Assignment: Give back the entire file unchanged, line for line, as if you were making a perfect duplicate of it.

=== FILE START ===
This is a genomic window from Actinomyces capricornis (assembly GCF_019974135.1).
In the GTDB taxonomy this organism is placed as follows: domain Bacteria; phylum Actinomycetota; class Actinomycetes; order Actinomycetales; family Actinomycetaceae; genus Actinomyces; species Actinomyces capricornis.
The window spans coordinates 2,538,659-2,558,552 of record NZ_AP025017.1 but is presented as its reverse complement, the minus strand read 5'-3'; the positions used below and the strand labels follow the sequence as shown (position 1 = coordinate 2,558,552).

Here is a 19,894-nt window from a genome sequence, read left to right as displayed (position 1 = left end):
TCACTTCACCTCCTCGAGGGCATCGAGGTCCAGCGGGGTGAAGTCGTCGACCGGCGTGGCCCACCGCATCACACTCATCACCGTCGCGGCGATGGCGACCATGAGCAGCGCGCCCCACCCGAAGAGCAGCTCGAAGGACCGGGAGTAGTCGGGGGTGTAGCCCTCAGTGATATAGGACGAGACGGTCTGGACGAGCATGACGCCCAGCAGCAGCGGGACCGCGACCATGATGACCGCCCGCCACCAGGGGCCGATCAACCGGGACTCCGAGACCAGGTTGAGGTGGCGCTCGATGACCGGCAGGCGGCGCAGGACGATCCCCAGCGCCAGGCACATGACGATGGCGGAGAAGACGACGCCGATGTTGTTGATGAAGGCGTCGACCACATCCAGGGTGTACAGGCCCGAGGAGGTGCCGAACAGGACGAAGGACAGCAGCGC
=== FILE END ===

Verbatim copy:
This is a genomic window from Actinomyces capricornis (assembly GCF_019974135.1).
In the GTDB taxonomy this organism is placed as follows: domain Bacteria; phylum Actinomycetota; class Actinomycetes; order Actinomycetales; family Actinomycetaceae; genus Actinomyces; species Actinomyces capricornis.
The window spans coordinates 2,538,659-2,558,552 of record NZ_AP025017.1 but is presented as its reverse complement, the minus strand read 5'-3'; the positions used below and the strand labels follow the sequence as shown (position 1 = coordinate 2,558,552).

Here is a 19,894-nt window from a genome sequence, read left to right as displayed (position 1 = left end):
TCACTTCACCTCCTCGAGGGCATCGAGGTCCAGCGGGGTGAAGTCGTCGACCGGCGTGGCCCACCGCATCACACTCATCACCGTCGCGGCGATGGCGACCATGAGCAGCGCGCCCCACCCGAAGAGCAGCTCGAAGGACCGGGAGTAGTCGGGGGTGTAGCCCTCAGTGATATAGGACGAGACGGTCTGGACGAGCATGACGCCCAGCAGCAGCGGGACCGCGACCATGATGACCGCCCGCCACCAGGGGCCGATCAACCGGGACTCCGAGACCAGGTTGAGGTGGCGCTCGATGACCGGCAGGCGGCGCAGGACGATCCCCAGCGCCAGGCACATGACGATGGCGGAGAAGACGACGCCGATGTTGTTGATGAAGGCGTCGACCACATCCAGGGTGTACAGGCCCGAGGAGGTGCCGAACAGGACGAAGGACAGCAGCGC